However, some growers still choose to enrich their water when irrigating trays. If applying liquid fertilizers, use extreme caution to avoid burning delicate roots and adhere to the following guidance:

  • Select organic formulations, like liquid kelp or fish emulsions
  • Start with very diluted mixes, around 25% strength
  • Slowly increase to 50% solutions if plants show hunger
  • Stop all fertilizer at least 1 week before harvest

The small boost from additives can enhance yields for slower-growing varieties. But the majority of microgreens will thrive from germination to harvest in untreated good-quality coir.

Steps for Preparing Coconut Coir Mixes

Working with dry coconut coir bricks requires some initial preparation before sowing seeds. With proper technique, these compressed blocks rapidly convert to open, airy growing material.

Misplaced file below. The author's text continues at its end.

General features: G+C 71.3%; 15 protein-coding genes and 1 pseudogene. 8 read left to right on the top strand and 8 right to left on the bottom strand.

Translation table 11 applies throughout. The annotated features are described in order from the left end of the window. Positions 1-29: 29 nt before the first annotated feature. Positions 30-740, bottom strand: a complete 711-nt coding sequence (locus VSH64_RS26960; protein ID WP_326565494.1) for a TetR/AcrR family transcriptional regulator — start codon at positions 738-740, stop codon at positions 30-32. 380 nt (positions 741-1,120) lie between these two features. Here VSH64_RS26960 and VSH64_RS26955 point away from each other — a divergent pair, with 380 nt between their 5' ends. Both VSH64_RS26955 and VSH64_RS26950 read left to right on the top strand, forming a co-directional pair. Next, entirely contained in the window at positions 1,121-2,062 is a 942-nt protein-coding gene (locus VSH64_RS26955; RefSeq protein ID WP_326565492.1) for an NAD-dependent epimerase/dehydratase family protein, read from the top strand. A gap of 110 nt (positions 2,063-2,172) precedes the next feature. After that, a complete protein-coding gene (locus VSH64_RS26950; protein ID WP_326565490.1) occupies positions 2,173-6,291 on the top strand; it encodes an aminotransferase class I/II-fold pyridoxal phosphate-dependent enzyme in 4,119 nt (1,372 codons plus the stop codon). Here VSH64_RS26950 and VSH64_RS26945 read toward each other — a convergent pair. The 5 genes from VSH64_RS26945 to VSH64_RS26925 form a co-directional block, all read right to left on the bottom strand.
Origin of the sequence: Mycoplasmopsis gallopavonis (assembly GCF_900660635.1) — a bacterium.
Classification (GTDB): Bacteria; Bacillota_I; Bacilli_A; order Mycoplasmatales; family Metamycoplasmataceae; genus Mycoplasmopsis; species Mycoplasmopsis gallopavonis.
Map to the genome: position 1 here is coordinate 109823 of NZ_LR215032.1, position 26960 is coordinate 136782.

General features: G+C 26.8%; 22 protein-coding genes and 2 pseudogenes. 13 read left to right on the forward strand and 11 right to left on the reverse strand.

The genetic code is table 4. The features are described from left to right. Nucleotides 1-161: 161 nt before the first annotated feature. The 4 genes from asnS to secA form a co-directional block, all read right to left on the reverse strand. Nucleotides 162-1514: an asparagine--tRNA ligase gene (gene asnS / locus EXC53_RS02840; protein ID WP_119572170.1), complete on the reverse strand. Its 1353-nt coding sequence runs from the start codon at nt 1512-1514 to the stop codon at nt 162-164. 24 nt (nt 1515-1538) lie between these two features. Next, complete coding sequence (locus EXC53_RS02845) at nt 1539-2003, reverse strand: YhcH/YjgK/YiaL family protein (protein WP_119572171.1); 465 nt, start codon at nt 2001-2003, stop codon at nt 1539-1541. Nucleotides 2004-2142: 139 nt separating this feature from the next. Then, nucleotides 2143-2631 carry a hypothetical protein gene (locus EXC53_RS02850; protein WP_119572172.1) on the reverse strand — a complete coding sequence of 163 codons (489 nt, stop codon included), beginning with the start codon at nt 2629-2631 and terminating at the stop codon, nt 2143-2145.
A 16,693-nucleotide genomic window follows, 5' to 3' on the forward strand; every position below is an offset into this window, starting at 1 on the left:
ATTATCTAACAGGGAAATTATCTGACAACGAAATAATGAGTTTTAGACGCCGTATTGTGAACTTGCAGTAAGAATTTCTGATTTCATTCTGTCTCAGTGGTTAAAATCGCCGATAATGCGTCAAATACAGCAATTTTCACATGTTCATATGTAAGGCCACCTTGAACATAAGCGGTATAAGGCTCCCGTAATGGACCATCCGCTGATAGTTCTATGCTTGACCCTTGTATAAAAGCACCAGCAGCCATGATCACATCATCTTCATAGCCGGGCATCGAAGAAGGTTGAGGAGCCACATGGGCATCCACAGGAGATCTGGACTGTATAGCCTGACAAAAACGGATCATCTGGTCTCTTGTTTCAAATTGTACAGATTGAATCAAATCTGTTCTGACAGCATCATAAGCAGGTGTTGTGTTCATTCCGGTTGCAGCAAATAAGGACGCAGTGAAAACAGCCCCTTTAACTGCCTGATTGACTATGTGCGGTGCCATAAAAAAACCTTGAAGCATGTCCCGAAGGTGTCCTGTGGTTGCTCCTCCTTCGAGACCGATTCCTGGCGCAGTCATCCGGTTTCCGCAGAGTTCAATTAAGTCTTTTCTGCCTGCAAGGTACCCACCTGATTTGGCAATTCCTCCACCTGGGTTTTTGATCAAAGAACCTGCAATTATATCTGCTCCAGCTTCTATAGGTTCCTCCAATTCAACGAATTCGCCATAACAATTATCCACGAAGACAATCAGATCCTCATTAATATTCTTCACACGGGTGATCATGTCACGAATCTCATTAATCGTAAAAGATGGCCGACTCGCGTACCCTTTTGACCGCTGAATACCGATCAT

Follow this simple process for prepping:

  1. Crumble up compressed brick over the tub, visually remove large fibers
  2. Pour just enough water over chunks to moisten, around 2 quarts
  3. Use hands to vigorously knead and rub chunks, pressing out air bubbles
  4. Once a cohesive mix forms, add more water until squeezing out excess
  5. Pour prepared coir into the draining container and let excess water escape
  6. Fluff the finished product with a fork, then use to fill seedling flats

If the coconut coir feels dry and clumping, spritz lightly with more water. Look for a consistency reminiscent of chocolate cake batter. Too wet is just as problematic as too dry.

Prepared this way, rehydrated coir offers the ideal moisture content and texture for planting microgreen seeds. Just be sure flats feature drainage holes so excess water can escape after sowing.

Seeding Density Effect Microgreens Soil Oxygenation

Alternative Growing Media Options

Despite its clear advantages, coconut coir may not suit every gardener or commercial microgreens producer. Fortunately, viable alternatives exist using both traditional soilless mixes and unique fibrous pads. Consider exploring these other options:

Sphagnum Peat Moss

  • Long-standing container plant ingredient
  • Forms moisture-retentive, spongy foundation
  • Suppresses fungal & mold growth when pH-balanced
  • Peat extraction raises environmental concerns
  • Requires added perlite or vermiculite for drainage